THIRTEEN. It's considered unlucky by some.
But popular harness racing identity Duncan McPherson OAM insists that the female drivers will be riding with plenty of luck this month and for the first half of March during the 13th instalment of the industry's Team Teal campaign for ovarian cancer awareness.
And the early figures have backed his opinion, with Victoria's female drivers combining for 45 winners up until the end of the February 17 meeting at Swan Hill.
Encouragingly, it's a local who is leading the charge, with Bendigo's Tayla French showing the way with 10 winners, ahead of Team Teal ambassador Kate Gath and Danielle Hill on five, Hamilton's Jackie Barker on four, with Bendigo's Ellen Tormey, who led the tally in 2021, on three.
The start of each campaign brings with it a chance for McPherson, the principal of Aldebaran Park stud and Team Teal founder, to reflect on how it has evolved.
"2010 we started, the first function was back then, and now the 13th function is in 2022 - the industry has been great to the cause and the cause has been great for the industry," he said.
"It's a win-win situation.
"The ovarian cancer message is one that will never get old - it's in our world and the more we can do to get people to take the message home with them the better.
"The awareness part of the campaign is what it's all about and that's what Team Teal does.
"It puts teal pants on reinswomen in Australia and New Zealand and everybody asks why they are wearing teal and the answer is we are promoting awareness about ovarian cancer, to improve the outcome of women's health."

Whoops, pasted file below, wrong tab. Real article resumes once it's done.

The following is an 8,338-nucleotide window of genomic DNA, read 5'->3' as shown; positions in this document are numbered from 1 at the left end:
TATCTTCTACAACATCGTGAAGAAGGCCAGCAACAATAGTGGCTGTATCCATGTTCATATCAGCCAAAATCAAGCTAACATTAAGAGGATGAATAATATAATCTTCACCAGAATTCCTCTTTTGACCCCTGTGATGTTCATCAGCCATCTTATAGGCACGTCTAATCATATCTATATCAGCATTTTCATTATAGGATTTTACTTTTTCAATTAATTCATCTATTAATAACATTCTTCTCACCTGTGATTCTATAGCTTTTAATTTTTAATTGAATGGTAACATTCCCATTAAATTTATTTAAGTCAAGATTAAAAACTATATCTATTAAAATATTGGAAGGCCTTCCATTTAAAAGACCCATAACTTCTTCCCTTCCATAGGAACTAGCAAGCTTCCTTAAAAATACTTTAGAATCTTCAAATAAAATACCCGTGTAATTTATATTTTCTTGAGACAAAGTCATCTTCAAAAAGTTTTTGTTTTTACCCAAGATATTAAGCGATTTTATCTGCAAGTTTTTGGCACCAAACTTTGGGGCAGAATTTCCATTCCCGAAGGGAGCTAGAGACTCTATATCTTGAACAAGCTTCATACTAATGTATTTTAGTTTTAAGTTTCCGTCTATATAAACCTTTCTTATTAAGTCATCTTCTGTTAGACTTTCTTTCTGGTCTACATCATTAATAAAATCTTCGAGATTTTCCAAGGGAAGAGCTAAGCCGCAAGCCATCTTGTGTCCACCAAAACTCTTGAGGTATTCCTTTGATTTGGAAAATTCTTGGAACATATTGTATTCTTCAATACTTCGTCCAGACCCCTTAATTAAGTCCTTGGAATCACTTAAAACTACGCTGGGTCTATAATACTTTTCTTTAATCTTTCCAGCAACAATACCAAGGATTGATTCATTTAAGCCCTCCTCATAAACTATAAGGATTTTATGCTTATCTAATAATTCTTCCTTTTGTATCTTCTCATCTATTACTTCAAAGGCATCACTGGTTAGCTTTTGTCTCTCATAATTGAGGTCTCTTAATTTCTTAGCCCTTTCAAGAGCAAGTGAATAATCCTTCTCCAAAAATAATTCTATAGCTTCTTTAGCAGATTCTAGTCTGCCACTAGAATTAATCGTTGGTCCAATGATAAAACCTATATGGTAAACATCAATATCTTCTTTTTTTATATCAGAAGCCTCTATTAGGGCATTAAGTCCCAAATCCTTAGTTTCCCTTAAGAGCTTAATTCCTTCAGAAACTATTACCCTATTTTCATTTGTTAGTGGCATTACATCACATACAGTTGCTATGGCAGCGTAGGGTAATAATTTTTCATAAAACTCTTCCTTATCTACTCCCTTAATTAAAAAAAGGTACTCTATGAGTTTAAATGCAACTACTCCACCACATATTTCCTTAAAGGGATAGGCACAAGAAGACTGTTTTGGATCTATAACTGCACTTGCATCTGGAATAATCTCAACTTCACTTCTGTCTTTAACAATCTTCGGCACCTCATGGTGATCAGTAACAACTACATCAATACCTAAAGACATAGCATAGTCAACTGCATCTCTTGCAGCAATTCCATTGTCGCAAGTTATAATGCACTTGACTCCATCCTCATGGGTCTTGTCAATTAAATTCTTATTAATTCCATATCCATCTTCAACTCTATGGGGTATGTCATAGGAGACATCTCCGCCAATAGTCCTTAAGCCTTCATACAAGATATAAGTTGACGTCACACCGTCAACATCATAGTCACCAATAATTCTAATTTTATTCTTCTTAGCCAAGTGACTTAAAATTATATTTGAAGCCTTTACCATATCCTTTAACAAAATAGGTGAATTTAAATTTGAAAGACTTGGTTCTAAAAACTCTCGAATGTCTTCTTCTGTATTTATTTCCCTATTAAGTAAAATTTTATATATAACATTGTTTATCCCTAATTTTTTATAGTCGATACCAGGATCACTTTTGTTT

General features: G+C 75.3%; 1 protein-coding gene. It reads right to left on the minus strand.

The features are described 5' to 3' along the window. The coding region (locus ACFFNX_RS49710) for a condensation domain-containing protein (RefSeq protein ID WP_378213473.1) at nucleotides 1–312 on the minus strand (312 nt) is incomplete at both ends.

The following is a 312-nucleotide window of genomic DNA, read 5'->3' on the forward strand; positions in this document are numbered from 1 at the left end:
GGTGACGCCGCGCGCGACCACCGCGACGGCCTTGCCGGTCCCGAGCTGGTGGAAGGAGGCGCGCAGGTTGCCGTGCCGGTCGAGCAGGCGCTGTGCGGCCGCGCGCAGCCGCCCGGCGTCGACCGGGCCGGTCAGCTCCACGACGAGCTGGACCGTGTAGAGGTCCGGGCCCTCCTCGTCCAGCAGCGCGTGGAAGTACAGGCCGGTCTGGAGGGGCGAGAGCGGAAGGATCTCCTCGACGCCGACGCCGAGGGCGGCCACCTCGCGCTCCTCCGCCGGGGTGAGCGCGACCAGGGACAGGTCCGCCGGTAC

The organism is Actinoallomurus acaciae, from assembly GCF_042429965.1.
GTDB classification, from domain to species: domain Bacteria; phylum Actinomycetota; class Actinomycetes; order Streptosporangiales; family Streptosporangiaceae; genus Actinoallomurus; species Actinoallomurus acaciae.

McPherson speaks from experience. He lost his own wife Lyn to the disease in 2010.
He has made it his mission since to do whatever he can to help families in need and create awareness around the symptoms of ovarian cancer.
That commitment will take him to most harness racing tracks around Australia and New Zealand during the campaign period, which runs from February 1 to March 15.
It's a labour of love.
McPherson is confident the ovarian cancer message, more than ever, is getting through, but he warns there is always more that can be done and to be done.
To that end, he believes the message is equally as pertinent to men.
"The men have got to shape up, in many cases, we are the carers, and if you have never been in that situation and it hits you, you've got to be ready for it," the father of three said.
"And guess what, the bloke or carer is left behind.
"Whether it's your mother, your sister, your aunt, your wife, your daughter, or a friend, or friend of the family, the fellas have to understand what's going on as well.
"They need to be able to be more receptive and listen to their wives and understand that if they are feeling crook, ask the question.
"Sometimes the question is just not asked and it gets left behind."
In Bendigo last week, McPherson praised the ongoing and unwavering support of the Bendigo Harness Racing Club and the neighbouring Bendigo Greyhound Racing Association.
The two clubs have worked hand-in-hand in fundraising for the past four years and held a dual-code meeting last Thursday.
McPherson praised the dual-code concept 'as something unique'.
More than $2.1m has been raised across the two countries since the start of Team Teal in 2010.
Last year there was a total of 113 Team Teal winners in Victoria, tipping in $45,200 to the cause (at $400 donated per win).
McPherson is quietly hopeful of eclipsing last year's record tally.
"We don't really count, we just keep it rolling," he said.
"Two-hundred and 50 reinswomen Australian and New Zealand-wide, $372,000 raised (last year), the girls are putting the message out there.
"As we know, 50 per cent of our participants in harness racing are female, so we are doing our bit in raising awareness."
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